While eating my Cheerios this morning, I suddenly and randomly started thinking about my interests and where they sit right now in regards to the kinds of games I’m playing.
Normally I’m not a Call of Assassin’s Battlefield kind of guy. I mean, AAA games are great; they’re made by talented people with piles of resources. On the other hand, I’m also not an indie kind of guy. There’s a lot of great indie games out there, but I still get the feeling that we’re a wee bit over-saturated in the “artistic platformer” department.
So I sit down at my PC wanting to play something, and I’m staring at what I’ve got installed. Guild Wars 2, Wildstar, Elite: Dangerous, and some smaller scale games like SkySaga and War for the Overworld. Being me, none of this is doin’ it so I open Steam and check out the Store page, thumb through the Recent, Popular, Upcoming, and Specials tabs at the bottom to see what’s available.
I can’t think of any AAA games on the immediate radar right now that are interesting me. So in the absence of the hype train making a stop in my town, I’ve resorted to taking a cab, i.e. smaller, more numerous, more difficult to gain attention games. On one hand I kind of feel bad knowing that I’m only considering this level of product because there’s nothing more high profile that’s on the horizon. On the other hand, it’s like getting away from the tourist traps and wandering through residential neighborhoods. It’s a different experience, maybe far more hit or miss than what you’d expect from a “sure thing” in a franchise release or from an established and respected studio, but still has value even though I’m only doing it as a consolation.
A Good Assessment
One of the least popular topics here at LCHQ has always been my development entries. A lot of folks either have no interest in how the sausage is made, or don’t understand the jargon, or simply don’t read anything I write ever. That’s OK. It’s being written as much for me as it is for you, which is what I’d tell you if you were here reading this.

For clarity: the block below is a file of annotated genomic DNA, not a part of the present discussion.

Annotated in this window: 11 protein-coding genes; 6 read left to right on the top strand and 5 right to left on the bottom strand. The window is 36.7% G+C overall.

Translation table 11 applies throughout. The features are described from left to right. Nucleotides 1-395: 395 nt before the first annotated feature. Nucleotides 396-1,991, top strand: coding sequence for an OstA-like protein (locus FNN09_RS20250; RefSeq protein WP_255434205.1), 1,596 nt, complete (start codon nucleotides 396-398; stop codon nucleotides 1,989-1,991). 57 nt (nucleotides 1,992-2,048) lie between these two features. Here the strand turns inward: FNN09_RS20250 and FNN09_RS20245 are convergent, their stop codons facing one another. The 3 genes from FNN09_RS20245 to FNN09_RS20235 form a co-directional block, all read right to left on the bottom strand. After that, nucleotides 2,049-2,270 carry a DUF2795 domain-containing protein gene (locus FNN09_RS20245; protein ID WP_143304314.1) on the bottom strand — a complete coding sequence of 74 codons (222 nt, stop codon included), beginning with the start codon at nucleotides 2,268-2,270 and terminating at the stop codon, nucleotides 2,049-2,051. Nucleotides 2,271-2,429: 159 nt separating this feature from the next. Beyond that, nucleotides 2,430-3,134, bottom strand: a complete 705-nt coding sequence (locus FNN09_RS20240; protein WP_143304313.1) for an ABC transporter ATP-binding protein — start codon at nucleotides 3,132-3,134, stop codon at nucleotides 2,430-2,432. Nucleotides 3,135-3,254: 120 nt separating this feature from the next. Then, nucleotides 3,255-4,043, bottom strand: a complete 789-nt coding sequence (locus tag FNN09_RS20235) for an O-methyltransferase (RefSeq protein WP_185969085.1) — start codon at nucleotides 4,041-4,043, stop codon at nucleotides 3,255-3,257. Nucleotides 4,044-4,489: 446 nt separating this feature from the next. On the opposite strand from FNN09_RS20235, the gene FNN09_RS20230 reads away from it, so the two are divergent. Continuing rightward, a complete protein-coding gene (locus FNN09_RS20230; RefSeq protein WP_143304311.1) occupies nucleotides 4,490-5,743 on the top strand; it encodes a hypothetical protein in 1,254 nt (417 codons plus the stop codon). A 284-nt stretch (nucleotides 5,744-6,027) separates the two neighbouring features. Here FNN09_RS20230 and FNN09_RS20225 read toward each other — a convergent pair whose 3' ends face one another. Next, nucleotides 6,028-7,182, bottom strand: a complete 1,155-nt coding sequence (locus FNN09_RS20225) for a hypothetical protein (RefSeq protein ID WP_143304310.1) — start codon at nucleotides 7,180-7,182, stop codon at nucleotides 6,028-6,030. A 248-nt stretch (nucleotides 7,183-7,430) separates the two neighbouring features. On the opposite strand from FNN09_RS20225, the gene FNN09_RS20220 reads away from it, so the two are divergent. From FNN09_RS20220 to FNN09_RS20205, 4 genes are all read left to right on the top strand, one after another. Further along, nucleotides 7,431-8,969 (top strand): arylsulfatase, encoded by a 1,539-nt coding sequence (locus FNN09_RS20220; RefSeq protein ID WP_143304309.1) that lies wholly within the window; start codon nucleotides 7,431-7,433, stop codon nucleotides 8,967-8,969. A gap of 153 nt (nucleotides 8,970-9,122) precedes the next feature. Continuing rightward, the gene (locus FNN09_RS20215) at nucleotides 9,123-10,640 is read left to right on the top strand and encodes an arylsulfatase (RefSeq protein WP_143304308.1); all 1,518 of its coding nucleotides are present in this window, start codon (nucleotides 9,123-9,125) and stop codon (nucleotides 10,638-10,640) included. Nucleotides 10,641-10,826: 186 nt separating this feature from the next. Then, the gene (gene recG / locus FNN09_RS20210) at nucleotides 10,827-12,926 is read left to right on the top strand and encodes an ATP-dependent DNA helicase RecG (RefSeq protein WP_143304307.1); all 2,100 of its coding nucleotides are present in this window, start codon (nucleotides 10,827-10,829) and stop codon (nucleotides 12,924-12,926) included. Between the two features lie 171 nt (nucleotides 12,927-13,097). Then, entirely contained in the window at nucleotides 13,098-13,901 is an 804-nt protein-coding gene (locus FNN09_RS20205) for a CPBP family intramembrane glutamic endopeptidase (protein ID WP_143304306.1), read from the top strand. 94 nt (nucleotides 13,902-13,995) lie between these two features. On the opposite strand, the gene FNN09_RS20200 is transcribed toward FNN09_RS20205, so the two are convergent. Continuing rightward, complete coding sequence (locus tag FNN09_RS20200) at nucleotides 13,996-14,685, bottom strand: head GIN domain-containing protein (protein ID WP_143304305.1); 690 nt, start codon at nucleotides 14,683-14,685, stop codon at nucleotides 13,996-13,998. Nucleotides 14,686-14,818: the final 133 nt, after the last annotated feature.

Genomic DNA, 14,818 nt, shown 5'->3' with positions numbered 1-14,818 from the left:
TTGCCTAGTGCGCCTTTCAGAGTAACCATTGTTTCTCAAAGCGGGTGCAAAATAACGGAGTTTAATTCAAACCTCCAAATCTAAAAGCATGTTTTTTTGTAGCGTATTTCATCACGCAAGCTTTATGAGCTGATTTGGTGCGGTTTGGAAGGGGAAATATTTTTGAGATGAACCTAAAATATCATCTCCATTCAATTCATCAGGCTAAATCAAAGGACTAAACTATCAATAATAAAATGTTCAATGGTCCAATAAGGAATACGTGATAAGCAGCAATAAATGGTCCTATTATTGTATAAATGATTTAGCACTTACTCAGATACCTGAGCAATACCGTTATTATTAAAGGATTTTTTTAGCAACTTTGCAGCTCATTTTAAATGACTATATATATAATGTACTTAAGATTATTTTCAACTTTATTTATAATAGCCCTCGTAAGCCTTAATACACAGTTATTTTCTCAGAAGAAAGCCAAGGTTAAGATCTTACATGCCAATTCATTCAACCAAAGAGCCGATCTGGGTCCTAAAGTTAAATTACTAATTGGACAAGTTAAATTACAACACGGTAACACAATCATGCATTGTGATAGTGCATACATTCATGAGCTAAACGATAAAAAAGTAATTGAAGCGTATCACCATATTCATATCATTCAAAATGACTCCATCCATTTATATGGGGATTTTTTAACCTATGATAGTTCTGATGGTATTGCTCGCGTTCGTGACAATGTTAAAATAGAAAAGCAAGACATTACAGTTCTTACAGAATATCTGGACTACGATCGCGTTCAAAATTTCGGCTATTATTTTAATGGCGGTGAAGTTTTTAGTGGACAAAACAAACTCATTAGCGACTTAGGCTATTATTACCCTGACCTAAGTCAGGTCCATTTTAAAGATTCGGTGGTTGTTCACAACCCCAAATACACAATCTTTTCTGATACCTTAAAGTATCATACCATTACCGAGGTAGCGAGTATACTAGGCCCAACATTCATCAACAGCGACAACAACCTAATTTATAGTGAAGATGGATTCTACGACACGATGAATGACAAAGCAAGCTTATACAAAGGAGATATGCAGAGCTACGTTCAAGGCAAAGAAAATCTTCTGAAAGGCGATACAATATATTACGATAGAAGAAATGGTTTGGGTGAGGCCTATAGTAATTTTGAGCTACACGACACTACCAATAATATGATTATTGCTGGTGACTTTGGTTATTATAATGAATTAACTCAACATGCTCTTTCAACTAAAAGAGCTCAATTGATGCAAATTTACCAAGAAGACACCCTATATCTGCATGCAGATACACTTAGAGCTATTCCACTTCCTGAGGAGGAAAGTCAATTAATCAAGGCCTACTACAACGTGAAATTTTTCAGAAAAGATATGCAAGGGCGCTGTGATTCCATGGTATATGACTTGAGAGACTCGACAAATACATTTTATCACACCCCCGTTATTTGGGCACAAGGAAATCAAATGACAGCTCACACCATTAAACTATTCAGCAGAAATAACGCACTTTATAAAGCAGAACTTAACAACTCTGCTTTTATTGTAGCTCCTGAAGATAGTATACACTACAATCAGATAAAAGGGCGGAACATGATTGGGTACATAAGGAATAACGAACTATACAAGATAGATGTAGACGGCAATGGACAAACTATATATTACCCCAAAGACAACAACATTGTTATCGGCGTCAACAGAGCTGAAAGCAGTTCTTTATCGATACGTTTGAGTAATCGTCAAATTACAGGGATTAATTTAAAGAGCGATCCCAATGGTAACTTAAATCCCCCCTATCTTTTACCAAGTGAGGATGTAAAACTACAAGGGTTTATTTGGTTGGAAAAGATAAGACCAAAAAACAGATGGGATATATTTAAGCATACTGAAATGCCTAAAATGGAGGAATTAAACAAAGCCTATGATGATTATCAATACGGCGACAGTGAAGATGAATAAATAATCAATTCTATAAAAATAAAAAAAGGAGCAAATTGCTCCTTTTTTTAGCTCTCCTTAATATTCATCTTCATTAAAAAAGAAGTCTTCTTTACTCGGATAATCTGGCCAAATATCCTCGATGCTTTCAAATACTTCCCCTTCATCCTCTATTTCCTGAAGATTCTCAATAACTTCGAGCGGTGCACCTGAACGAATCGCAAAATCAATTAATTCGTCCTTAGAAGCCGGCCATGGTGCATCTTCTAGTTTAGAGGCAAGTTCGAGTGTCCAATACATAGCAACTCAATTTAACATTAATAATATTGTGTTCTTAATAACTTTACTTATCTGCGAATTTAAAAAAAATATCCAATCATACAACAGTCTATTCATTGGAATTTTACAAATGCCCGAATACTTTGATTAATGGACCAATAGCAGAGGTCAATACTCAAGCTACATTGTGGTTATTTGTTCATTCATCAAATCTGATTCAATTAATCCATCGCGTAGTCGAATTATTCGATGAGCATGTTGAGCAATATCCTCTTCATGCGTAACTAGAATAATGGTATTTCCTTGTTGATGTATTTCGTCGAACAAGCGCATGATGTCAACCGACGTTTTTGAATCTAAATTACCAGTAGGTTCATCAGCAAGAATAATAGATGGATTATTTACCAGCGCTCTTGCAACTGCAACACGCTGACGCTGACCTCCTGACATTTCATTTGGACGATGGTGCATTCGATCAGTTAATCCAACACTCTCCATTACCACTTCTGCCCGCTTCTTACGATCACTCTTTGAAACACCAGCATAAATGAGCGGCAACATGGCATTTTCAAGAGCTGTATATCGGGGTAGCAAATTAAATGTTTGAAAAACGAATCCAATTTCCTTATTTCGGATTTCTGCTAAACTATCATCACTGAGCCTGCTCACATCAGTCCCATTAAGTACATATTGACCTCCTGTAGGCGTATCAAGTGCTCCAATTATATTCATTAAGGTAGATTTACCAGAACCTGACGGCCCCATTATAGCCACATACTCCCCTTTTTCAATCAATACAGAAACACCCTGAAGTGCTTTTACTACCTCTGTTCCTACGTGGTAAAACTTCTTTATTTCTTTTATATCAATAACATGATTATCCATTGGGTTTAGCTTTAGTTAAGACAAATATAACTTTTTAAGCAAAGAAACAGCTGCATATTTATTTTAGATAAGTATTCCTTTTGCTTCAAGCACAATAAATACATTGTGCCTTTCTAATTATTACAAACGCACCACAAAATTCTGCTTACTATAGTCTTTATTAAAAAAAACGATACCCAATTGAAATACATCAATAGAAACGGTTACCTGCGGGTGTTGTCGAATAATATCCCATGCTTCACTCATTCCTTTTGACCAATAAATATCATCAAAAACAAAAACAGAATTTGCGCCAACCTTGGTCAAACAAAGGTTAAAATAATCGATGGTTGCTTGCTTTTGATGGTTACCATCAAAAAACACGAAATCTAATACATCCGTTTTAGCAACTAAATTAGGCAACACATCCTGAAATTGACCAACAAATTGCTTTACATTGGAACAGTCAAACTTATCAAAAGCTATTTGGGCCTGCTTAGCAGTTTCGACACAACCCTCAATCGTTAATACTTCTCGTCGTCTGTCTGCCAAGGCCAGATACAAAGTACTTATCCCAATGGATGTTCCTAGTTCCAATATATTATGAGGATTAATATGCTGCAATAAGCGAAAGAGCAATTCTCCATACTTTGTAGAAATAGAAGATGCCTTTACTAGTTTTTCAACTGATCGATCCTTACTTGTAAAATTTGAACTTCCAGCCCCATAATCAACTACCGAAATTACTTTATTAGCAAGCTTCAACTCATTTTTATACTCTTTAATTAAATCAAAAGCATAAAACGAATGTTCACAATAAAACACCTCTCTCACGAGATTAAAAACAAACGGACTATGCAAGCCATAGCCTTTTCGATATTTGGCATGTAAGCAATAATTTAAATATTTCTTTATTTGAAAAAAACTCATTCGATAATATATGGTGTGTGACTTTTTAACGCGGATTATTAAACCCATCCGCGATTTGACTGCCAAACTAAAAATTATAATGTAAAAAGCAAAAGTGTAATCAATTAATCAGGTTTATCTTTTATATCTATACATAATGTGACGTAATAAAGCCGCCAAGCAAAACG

A common theme of my development posts is the struggle I have as a hobbyist developer. To me, a hobbyist is someone with a day job who has absolutely no interest in sacrificing the enjoyment of his hobby — gaming — for the benefit of being on the “professional” side of the curtain — making games. I’ve got no structure, no friends to help out, just enough know-how to make meager progress, but a whole lot of ideas that always tend to run well ahead of the cart.
I like it when I read about other people who struggle, like the folks at Iron Tower Studio who posted a kind of “decade in the life” rundown of why it takes so long to make a game (in their case, as an “indie” studio). From my perspective, this post nails it, and I say that because I see everything I’ve struggled with recounted in that post. The ideas that outstrip the talent. The assumptions. The moving goalposts. The only real difference is that they have multiple people…and a product. It’s disheartening that with multiple people it’s taken them over a decade to get their product out the door, since I’m one person who’s had starts and stops over the course of half that long, and I’m not getting any younger. But we keep on keepin’ on because what else are we going to do with our time?
Patch notes are out this morning for The Repopulation, and it makes me both happy and really bummed out.
Their headliner is that they’re revamping the tutorial. I’m good with that, since I’ve done that tutorial several times. Why several times? Because that’s the part that bums me out. I’ve stopped trying to play that game because of it’s abysmal performance. My system is several years old, now, but I can still run new releases with cranked up settings and it doesn’t break a sweat. Granted, The Repopulation is still in development, so I’ll cut them some slack; I’m not complaining that the game runs badly. I’m just saying that I wish it ran better.
“A lot of people”, meaning “random quotes from the Internet that I’m recounting without context” say that The Repopulation is the spiritual successor to Star Wars Galaxies, and in their literature the Repop devs continuously invoke SWG as well as Ultima Online and Vanguard and other games that were about more than just combat-and-loot. That’s my kind of game, and I keep going back every few months to see if things have improved in terms of “can I actually move?” and “am I shooting at something that’s animated, but is already dead?”. So far, it’s not been trending in my favor, although I have gotten the game to run respectably…if I crank down all of the settings to “should run on your smartphone” levels. I guess I can live with that for now.
The downside is that this game is supposed to launch this year. Now, not to disparage the developers, because they’re obviously skilled and more talented than I am in this realm. I do hope that performance tuning is creeping up their to-do list as they get closer to the end of the year (check out what Wildcard has been doing with ARK: Survival Evolved). Personally, I’d be willing to sacrifice some of the features that are still on the drawing board in exchange for a game I can actually play.